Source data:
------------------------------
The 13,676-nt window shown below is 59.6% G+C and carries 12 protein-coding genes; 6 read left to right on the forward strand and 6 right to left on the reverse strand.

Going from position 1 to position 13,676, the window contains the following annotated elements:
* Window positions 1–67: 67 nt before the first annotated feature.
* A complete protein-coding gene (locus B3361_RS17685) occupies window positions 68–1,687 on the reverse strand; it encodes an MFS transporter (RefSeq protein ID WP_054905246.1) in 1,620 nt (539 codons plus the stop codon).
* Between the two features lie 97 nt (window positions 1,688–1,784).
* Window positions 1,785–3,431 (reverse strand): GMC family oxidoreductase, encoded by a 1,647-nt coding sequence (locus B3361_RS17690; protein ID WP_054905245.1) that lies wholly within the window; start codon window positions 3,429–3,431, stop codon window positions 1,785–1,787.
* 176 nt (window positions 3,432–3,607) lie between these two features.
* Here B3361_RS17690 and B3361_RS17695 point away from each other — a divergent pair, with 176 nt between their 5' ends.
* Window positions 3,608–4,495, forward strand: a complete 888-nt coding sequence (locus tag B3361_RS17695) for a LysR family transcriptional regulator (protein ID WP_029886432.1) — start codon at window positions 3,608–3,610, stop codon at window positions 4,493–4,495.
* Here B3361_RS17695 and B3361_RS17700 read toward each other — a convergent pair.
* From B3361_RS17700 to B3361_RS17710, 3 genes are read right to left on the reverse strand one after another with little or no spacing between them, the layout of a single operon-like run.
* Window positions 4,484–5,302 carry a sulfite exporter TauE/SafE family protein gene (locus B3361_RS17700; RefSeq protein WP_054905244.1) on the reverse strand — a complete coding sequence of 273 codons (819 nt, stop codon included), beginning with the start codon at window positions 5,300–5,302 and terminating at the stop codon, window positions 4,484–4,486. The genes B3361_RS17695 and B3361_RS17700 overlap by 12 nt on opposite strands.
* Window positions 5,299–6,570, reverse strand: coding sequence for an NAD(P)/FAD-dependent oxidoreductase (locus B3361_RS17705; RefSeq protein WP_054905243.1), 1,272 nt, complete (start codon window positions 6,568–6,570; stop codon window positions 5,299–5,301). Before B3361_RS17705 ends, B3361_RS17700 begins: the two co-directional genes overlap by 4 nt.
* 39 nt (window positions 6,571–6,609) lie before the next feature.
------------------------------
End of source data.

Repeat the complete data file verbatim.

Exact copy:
The 13,676-nt window shown below is 59.6% G+C and carries 12 protein-coding genes; 6 read left to right on the forward strand and 6 right to left on the reverse strand.

Going from position 1 to position 13,676, the window contains the following annotated elements:
* Window positions 1–67: 67 nt before the first annotated feature.
* A complete protein-coding gene (locus B3361_RS17685) occupies window positions 68–1,687 on the reverse strand; it encodes an MFS transporter (RefSeq protein ID WP_054905246.1) in 1,620 nt (539 codons plus the stop codon).
* Between the two features lie 97 nt (window positions 1,688–1,784).
* Window positions 1,785–3,431 (reverse strand): GMC family oxidoreductase, encoded by a 1,647-nt coding sequence (locus B3361_RS17690; protein ID WP_054905245.1) that lies wholly within the window; start codon window positions 3,429–3,431, stop codon window positions 1,785–1,787.
* 176 nt (window positions 3,432–3,607) lie between these two features.
* Here B3361_RS17690 and B3361_RS17695 point away from each other — a divergent pair, with 176 nt between their 5' ends.
* Window positions 3,608–4,495, forward strand: a complete 888-nt coding sequence (locus tag B3361_RS17695) for a LysR family transcriptional regulator (protein ID WP_029886432.1) — start codon at window positions 3,608–3,610, stop codon at window positions 4,493–4,495.
* Here B3361_RS17695 and B3361_RS17700 read toward each other — a convergent pair.
* From B3361_RS17700 to B3361_RS17710, 3 genes are read right to left on the reverse strand one after another with little or no spacing between them, the layout of a single operon-like run.
* Window positions 4,484–5,302 carry a sulfite exporter TauE/SafE family protein gene (locus B3361_RS17700; RefSeq protein WP_054905244.1) on the reverse strand — a complete coding sequence of 273 codons (819 nt, stop codon included), beginning with the start codon at window positions 5,300–5,302 and terminating at the stop codon, window positions 4,484–4,486. The genes B3361_RS17695 and B3361_RS17700 overlap by 12 nt on opposite strands.
* Window positions 5,299–6,570, reverse strand: coding sequence for an NAD(P)/FAD-dependent oxidoreductase (locus B3361_RS17705; RefSeq protein WP_054905243.1), 1,272 nt, complete (start codon window positions 6,568–6,570; stop codon window positions 5,299–5,301). Before B3361_RS17705 ends, B3361_RS17700 begins: the two co-directional genes overlap by 4 nt.
* 39 nt (window positions 6,571–6,609) lie before the next feature.